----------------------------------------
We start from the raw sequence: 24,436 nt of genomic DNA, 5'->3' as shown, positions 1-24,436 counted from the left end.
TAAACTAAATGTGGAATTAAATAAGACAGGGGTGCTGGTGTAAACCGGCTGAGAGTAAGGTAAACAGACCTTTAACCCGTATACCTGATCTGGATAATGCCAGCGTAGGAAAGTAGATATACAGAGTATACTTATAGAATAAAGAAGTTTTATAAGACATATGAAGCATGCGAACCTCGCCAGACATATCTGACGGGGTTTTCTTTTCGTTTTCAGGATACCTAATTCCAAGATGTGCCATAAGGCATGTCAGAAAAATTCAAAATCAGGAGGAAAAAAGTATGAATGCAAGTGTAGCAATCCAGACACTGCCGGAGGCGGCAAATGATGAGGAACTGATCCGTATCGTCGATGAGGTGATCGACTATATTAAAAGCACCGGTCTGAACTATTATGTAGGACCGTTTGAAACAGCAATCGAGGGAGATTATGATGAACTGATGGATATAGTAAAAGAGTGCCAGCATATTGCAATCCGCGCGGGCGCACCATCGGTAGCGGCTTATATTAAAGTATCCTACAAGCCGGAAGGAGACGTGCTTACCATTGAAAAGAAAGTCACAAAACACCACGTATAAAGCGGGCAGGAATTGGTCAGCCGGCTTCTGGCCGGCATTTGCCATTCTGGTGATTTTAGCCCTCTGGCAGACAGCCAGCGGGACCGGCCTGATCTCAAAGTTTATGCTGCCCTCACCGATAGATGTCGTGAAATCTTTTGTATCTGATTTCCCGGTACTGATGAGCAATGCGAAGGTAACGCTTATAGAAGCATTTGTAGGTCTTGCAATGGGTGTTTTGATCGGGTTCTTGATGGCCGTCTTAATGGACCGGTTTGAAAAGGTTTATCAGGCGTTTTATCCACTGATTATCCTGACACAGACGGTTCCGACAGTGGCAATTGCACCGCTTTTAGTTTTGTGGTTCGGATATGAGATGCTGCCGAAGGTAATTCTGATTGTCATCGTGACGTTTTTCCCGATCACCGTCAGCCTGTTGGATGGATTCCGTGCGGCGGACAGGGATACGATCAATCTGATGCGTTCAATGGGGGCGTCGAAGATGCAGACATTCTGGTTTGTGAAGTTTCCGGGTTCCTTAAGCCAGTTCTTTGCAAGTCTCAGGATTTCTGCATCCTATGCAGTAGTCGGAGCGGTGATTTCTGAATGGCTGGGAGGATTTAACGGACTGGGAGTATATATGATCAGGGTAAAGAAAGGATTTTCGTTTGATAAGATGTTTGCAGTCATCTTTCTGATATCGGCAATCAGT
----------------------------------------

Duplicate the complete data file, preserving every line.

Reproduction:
We start from the raw sequence: 24,436 nt of genomic DNA, 5'->3' as shown, positions 1-24,436 counted from the left end.
TAAACTAAATGTGGAATTAAATAAGACAGGGGTGCTGGTGTAAACCGGCTGAGAGTAAGGTAAACAGACCTTTAACCCGTATACCTGATCTGGATAATGCCAGCGTAGGAAAGTAGATATACAGAGTATACTTATAGAATAAAGAAGTTTTATAAGACATATGAAGCATGCGAACCTCGCCAGACATATCTGACGGGGTTTTCTTTTCGTTTTCAGGATACCTAATTCCAAGATGTGCCATAAGGCATGTCAGAAAAATTCAAAATCAGGAGGAAAAAAGTATGAATGCAAGTGTAGCAATCCAGACACTGCCGGAGGCGGCAAATGATGAGGAACTGATCCGTATCGTCGATGAGGTGATCGACTATATTAAAAGCACCGGTCTGAACTATTATGTAGGACCGTTTGAAACAGCAATCGAGGGAGATTATGATGAACTGATGGATATAGTAAAAGAGTGCCAGCATATTGCAATCCGCGCGGGCGCACCATCGGTAGCGGCTTATATTAAAGTATCCTACAAGCCGGAAGGAGACGTGCTTACCATTGAAAAGAAAGTCACAAAACACCACGTATAAAGCGGGCAGGAATTGGTCAGCCGGCTTCTGGCCGGCATTTGCCATTCTGGTGATTTTAGCCCTCTGGCAGACAGCCAGCGGGACCGGCCTGATCTCAAAGTTTATGCTGCCCTCACCGATAGATGTCGTGAAATCTTTTGTATCTGATTTCCCGGTACTGATGAGCAATGCGAAGGTAACGCTTATAGAAGCATTTGTAGGTCTTGCAATGGGTGTTTTGATCGGGTTCTTGATGGCCGTCTTAATGGACCGGTTTGAAAAGGTTTATCAGGCGTTTTATCCACTGATTATCCTGACACAGACGGTTCCGACAGTGGCAATTGCACCGCTTTTAGTTTTGTGGTTCGGATATGAGATGCTGCCGAAGGTAATTCTGATTGTCATCGTGACGTTTTTCCCGATCACCGTCAGCCTGTTGGATGGATTCCGTGCGGCGGACAGGGATACGATCAATCTGATGCGTTCAATGGGGGCGTCGAAGATGCAGACATTCTGGTTTGTGAAGTTTCCGGGTTCCTTAAGCCAGTTCTTTGCAAGTCTCAGGATTTCTGCATCCTATGCAGTAGTCGGAGCGGTGATTTCTGAATGGCTGGGAGGATTTAACGGACTGGGAGTATATATGATCAGGGTAAAGAAAGGATTTTCGTTTGATAAGATGTTTGCAGTCATCTTTCTGATATCGGCAATCAGT